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[1344a] [1] so that he in virtue of his manly prowess may be more ready to defend the home, and she, by reason of her timid nature, more ready to keep watch over it; and while he brings in fresh supplies from without, she may keep safe what lies within. In handicrafts again, woman was given a sedentary patience, though denied stamina for endurance of exposure; while man, though inferior to her in quiet employments, is endowed with vigor for every active occupation. In the production of children both share alike; but each makes a different contribution to their upbringing. It is the mother who nurtures, and the father who educates.

We begin then with the rules that should govern a man's treatment of his wife. And the first of these forbids him to do her wrong; for if he observes this, he is not likely himself to suffer wrong at her hands. As the Pythagoreans declare, even the common rule or custom of mankind thus ordains, forbidding all wrong to a wife as stringently as though she were a suppliant whom one has raised from the hearthstone. And a man does wrong to his wife when he associates with other women.

As regards the intercourse of marriage, wives should neither importune their husbands, nor be restless in their absence; but a man should accustom his wife to be content whether he is at home or away. Good also is the advice of Hesiod:

“ Take thee a maiden to wife, and teach her ways of discretion.

For differences of ways and habits are little conducive to affection.

As regards adornment: it is not well [20] that souls should approach one another in borrowed plumes, nor is it well in the case of bodies. Intercourse which depends <for its charm> upon outward adornment differs in no respect from that of figures on the stage in their conventional attire.

Of property, the first and most indispensable kind is that which is also best and most amenable to Housecraft; and this is the human chattel. Our first step therefore must be to procure good slaves. Of slaves there are two kinds; those in positions of trust, and the laborers. And since it is matter of experience that the character of the young can be moulded by training, when we require to charge slaves with tasks befitting the free, we have not only to procure the slaves, but to bring them up <for the trust>.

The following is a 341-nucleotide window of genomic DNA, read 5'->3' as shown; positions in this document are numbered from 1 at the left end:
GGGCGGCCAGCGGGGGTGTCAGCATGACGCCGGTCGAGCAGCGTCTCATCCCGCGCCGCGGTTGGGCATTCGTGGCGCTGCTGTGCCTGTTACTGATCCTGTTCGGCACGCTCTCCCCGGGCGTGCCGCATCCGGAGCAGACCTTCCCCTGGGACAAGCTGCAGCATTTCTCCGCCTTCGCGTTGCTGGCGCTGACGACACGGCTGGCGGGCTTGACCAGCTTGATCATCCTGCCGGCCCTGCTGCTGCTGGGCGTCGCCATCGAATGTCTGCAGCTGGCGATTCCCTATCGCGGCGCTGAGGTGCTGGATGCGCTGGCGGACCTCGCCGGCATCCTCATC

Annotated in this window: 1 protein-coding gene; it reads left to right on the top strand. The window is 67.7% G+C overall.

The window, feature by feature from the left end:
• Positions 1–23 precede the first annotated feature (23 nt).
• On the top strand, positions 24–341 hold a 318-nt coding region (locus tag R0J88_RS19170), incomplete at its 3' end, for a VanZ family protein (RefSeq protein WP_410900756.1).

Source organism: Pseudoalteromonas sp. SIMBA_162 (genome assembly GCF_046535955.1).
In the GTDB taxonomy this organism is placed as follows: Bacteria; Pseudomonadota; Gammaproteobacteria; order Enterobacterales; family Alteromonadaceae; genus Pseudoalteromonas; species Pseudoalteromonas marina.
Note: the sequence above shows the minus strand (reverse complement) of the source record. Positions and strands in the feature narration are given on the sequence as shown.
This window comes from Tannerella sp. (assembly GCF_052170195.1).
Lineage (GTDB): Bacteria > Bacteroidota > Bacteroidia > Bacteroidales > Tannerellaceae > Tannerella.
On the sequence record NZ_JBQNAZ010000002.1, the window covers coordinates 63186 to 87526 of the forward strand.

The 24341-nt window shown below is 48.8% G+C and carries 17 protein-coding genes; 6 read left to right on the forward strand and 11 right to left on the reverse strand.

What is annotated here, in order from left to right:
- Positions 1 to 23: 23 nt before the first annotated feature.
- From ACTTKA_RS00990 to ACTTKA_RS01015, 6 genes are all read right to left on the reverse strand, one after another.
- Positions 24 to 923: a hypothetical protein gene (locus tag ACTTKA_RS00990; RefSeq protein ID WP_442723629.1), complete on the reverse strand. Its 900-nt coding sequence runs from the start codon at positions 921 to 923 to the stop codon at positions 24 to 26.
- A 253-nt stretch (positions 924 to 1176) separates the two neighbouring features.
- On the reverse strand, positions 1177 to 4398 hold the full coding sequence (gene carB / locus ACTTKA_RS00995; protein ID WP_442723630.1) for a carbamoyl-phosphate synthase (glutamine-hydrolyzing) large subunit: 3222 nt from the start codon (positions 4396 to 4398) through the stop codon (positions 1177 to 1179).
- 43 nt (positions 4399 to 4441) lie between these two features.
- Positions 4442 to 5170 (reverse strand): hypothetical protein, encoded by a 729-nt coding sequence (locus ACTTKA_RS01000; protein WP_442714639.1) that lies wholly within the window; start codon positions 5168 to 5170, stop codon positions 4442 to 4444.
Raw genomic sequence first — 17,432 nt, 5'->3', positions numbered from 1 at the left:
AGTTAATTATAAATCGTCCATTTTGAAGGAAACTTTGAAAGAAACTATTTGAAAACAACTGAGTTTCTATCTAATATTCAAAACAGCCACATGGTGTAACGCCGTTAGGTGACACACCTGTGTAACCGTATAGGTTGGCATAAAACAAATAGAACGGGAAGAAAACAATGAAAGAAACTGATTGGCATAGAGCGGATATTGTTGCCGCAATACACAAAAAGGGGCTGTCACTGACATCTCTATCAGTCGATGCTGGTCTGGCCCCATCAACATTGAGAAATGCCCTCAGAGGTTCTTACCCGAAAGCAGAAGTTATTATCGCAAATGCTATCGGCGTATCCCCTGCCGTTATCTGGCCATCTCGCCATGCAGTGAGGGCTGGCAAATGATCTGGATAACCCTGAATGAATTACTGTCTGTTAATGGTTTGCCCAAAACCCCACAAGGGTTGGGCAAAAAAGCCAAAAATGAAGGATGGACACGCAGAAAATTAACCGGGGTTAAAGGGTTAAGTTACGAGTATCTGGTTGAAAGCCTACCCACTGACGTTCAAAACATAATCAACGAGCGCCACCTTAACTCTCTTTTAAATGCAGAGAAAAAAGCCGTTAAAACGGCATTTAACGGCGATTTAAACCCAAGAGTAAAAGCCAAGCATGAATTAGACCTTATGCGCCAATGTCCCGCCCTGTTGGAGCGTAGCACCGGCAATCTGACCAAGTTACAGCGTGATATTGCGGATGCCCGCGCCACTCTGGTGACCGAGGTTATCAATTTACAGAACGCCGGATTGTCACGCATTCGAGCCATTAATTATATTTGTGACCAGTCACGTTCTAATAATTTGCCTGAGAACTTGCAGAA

In our intercourse with slaves we must neither suffer them to be insolent nor treat them with cruelty. A share of honor should be given to those who are doing more of a freeman's work, and abundance of food to those who are laboring with their hands. And whereas the use of wine renders even free men insolent, so that in many countries they too refrain from it—as, for instance, the Carthaginians do when they are on campaign—it follows that we must either deny wine to slaves altogether, or reserve it for rare occasions.

We may apportion to our slaves (1) work, (2) chastisement, and (3) food. If men are given food, but no chastisement nor any work, they become insolent.

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    • Hesiod, Works and Days, 699
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